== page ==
The DSM-IV, like its predecessors, will be a major influence on American psychiatry. As a consequence, continuing analysis of its assumptions is essential. Review of the manuals as well as conceptually-oriented literature on DSM-III, DSM-III-R, and DSM-IV reveals that the authors of these classifications have paid little attention to the explicit and implicit value commitments made by the classifications. The response to DSM criticisms and controversy has often been to incorporate more scientific diversity into the classification, instead of careful inquiry and assessment of the principal values that drive the nosologic process. Implications for psychiatric science and future DSM classifications are discussed.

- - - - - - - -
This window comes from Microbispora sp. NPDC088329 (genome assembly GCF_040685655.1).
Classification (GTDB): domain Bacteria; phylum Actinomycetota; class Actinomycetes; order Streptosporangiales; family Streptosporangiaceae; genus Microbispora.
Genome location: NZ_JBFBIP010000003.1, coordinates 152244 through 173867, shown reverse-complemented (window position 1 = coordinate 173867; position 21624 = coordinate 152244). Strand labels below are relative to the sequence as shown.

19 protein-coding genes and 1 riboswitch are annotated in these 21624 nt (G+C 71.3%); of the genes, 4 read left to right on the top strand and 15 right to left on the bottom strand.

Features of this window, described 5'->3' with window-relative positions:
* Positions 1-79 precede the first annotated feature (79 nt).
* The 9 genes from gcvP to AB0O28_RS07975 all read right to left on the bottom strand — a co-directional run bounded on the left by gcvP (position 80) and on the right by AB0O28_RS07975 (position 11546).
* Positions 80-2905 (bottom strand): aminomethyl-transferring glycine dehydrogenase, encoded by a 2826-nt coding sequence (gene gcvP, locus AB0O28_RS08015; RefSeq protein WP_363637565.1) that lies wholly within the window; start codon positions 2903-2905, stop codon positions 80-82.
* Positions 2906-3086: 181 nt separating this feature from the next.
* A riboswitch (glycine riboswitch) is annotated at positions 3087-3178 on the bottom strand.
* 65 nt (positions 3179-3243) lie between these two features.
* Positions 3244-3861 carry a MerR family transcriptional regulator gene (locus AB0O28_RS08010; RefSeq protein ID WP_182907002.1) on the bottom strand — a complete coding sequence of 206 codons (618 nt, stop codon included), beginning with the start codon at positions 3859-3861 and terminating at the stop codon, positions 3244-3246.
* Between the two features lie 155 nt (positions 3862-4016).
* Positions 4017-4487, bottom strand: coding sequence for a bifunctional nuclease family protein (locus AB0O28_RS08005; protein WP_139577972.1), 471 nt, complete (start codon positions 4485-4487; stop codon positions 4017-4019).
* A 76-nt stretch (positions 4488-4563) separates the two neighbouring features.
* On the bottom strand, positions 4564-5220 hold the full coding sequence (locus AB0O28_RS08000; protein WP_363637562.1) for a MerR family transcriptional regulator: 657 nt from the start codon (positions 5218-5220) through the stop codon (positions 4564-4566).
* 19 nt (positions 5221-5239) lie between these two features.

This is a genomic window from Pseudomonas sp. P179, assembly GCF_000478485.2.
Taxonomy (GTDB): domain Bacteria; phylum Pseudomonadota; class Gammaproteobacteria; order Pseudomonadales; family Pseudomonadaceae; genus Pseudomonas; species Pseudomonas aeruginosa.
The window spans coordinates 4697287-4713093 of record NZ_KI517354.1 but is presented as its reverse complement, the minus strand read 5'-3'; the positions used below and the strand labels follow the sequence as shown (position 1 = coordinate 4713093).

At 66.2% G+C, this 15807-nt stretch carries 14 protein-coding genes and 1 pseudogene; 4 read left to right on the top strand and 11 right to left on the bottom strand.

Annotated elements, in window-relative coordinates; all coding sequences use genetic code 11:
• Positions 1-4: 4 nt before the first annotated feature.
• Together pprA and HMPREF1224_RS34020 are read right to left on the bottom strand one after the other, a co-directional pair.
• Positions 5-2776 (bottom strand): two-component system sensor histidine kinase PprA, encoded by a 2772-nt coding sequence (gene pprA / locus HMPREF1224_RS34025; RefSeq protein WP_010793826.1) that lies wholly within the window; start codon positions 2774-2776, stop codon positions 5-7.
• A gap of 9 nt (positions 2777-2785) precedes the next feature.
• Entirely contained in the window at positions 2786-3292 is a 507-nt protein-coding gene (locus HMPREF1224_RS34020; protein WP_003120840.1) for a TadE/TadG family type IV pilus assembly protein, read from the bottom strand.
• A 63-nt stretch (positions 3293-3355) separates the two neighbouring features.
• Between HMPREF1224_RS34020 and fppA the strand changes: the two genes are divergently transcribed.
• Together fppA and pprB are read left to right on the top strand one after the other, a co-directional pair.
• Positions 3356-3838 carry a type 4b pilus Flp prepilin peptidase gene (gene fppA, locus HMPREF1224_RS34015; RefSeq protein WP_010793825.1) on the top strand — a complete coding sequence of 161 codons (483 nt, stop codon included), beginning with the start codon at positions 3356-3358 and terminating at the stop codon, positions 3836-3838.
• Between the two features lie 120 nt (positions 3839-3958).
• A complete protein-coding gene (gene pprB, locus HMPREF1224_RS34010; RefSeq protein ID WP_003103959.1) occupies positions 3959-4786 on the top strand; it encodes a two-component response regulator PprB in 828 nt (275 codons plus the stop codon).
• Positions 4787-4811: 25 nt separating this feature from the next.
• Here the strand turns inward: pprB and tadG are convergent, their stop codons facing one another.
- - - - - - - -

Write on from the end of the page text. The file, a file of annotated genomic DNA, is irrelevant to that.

|Original language||English (US)|
|Number of pages||17|
|Journal||Journal of Medicine and Philosophy (United Kingdom)|
|State||Published - Jun 1994|
- Psychiatric Classification
ASJC Scopus subject areas
- Issues, ethics and legal aspects